Meet 12 Ghosts From Texas And Hear Their Bone-Chilling Stories
Everyone loves a good ghost story to get their imaginations running wild, and what better time to share some than with Halloween right around the corner?! So, get your s’mores, blankets, and hot chocolate ready, and share some of these with your friends and family around the fire! (Or, you know, cuddled up on the couch; whatever you prefer.)
1) La Llorona
While the story of La Llorona is told in many different parts of the world, it has roots in Texas, too. The people of El Paso know this legend very well, as they live right near the Rio Grande where Llorona lurks, searching for her two children.
The name Llorona translates to "The Crier," which fits her perfectly due to the wailing cries people can hear coming from the Rio Grande at night as she mourns the loss of her children.
She supposedly stabbed them and threw them into the river in order to get her wealthy boyfriend to marry her (he didn't want children). However, when she told him what she had done, he didn't look too impressed, but rather, terrified. She showed up to his doorstep still wearing her bloody nightgown to show him the lengths she would go to be with him.
She didn't get what she wanted, though, as he ended the relationship then and there. Some people believe that after the heartbreak of losing everyone she loved, she stabbed herself and drowned in the river, while others think a mob of angry people came along and drowned her themselves.
No matter which way she died, she still haunts the riverbanks, forever searching for her children, wearing a white nightgown. However, because of her unforgivable sins, she now has the head of a horse, not a human.
Locals warn visitors not to go to the river at night.
2) Donkey Lady
The story of the Donkey Lady resembles the legend of La Llorona very closely, except the Donkey Lady haunts the Woman Hollering Creek in Seguin, and possesses a donkey head instead of a horse.
She lost her children in a fire, supposedly ignited by her husband, and became terribly disfigured in the fire herself. In her state of rage and confusion, she continues to search the creek and nearby woods for her two children.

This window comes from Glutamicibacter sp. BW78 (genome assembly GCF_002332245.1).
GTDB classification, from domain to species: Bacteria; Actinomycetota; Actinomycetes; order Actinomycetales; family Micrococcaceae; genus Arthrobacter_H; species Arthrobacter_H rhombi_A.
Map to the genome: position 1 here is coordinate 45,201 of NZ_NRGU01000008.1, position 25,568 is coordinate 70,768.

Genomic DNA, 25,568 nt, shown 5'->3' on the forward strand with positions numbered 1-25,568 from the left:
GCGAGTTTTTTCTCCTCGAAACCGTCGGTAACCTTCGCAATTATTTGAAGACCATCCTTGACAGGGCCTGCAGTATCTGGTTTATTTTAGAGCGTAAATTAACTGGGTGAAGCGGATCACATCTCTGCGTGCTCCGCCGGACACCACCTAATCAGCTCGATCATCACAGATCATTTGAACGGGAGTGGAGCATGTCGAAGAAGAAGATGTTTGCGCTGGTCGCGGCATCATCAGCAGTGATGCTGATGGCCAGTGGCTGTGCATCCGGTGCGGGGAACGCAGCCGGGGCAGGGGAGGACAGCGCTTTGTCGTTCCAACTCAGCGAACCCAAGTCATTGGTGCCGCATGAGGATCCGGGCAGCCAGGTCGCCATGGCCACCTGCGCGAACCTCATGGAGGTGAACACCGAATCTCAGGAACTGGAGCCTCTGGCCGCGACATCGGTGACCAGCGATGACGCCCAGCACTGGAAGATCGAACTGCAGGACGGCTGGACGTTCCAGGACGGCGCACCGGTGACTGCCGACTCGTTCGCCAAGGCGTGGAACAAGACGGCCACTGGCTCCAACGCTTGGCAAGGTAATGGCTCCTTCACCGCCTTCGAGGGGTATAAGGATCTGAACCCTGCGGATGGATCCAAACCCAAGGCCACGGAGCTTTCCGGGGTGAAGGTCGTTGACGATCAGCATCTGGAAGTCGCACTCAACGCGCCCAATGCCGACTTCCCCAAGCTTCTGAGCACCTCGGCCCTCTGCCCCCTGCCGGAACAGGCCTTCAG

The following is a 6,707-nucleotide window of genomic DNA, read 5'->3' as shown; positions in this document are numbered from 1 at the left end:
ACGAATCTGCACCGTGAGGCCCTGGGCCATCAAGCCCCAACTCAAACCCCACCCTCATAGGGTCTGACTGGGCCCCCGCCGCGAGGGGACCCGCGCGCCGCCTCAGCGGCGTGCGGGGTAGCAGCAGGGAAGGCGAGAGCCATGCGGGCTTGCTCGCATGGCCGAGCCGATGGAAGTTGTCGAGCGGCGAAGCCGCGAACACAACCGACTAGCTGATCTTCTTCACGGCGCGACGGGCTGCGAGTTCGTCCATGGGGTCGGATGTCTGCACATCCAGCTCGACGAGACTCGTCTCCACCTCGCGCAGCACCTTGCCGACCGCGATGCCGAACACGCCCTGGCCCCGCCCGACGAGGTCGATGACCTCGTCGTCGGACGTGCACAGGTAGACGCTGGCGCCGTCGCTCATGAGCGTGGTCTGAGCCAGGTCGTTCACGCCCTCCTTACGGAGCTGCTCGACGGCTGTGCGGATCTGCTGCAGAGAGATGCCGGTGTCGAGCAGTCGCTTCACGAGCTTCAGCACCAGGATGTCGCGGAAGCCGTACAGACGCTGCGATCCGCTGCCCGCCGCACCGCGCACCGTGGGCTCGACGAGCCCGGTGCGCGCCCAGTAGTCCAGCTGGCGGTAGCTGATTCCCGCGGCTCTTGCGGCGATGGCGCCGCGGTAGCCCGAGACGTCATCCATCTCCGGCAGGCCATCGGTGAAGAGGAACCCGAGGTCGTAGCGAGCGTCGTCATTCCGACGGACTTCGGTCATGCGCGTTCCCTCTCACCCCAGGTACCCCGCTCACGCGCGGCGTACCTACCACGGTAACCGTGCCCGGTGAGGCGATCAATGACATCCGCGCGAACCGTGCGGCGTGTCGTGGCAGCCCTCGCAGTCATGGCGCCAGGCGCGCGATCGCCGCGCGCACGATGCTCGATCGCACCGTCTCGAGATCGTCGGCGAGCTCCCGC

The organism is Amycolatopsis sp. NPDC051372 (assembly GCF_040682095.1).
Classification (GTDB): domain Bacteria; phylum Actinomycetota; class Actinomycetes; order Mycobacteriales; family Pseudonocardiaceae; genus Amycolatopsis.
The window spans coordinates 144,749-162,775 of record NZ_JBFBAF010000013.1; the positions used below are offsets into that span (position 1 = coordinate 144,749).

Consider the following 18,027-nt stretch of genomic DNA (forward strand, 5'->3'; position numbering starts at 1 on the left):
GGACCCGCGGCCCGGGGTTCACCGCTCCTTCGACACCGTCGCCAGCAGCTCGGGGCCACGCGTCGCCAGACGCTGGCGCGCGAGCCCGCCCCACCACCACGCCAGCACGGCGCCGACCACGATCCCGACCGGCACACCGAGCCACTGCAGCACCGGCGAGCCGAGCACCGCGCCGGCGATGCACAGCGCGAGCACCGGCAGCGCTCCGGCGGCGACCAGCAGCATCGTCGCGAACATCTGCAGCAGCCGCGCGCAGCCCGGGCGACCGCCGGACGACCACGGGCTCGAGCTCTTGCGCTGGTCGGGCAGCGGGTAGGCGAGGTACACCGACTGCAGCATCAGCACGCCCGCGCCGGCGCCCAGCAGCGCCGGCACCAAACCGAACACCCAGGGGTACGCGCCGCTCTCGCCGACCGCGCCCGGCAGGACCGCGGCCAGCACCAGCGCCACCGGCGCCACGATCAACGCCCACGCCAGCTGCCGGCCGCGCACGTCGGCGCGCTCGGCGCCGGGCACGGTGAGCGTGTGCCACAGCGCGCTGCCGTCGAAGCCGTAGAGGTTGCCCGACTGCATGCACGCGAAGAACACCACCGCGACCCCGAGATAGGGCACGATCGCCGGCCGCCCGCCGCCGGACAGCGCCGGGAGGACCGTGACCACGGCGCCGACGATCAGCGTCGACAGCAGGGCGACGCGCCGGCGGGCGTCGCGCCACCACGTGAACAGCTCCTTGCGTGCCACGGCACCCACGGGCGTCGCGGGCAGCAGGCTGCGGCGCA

People say she has dark stumps, or hooves, where her hands and feet should be. One man even claimed that the Donkey Lady hurled herself on top of his windshield after he drove along a road near the creek.
3) Ghost of Bragg Road
While I have talked about this legend many times before, I couldn't possibly skip over it when talking about ghost stories!
The lights seen on this road are supposedly from a man's lantern as a he searches endlessly for his head after becoming decapitated in a railroad accident. A piece of metal from a train flew off the tracks, slicing off his head as he walked near the train.
While some people discount the lights as merely swamp gas, this doesn't stop people from traveling down this old logging road to catch a glimpse of the mysterious lights themselves!
4) Ghosts of Baker Hotel
Before the hotel closed its doors for good, people have claimed to see apparitions of two different ghosts: one of a bloody nude woman on the seventh floor, and that of a man supposedly killed in an elevator accident. The woman is allegedly the ghost of the hotel manager's mistress, and when their relationship started to turn sour, she jumped to her death from a seventh story balcony.
This hotel is one of the most haunted in Texas, even making it to an episode of the Ghost Adventures. The Baker Hotel is set to open again for business soon, so you might get a chance to meet these ghosts in person!
5) Ghost of Room 636 at the Sheraton Gunter Hotel
In 1965, a woman was brutally murdered at this hotel in Room 636. Ever since, guests have reported hearing odd noises coming from the room, as well as seeing an apparition appearing near the room's door.
6) Lovelorn Lady
The most famous ghostly tale associated with Hotel Galvez in Galveston is that of the Lovelorn Lady, who haunts the fifth floor, forever trapped inside after hanging herself due to the unbearable news of her husband passing at sea. The hotel looks creepy enough as it is, even without a ghostly presence!
7) Ghosts of Ashton Villa
Another ghost story based in Galveston, this three-story, elegant mansion built in 1865 and owned by wealthy businessman James Brown is reportedly haunted by two ghosts: those of Bettie Brown and Mathilda Brown.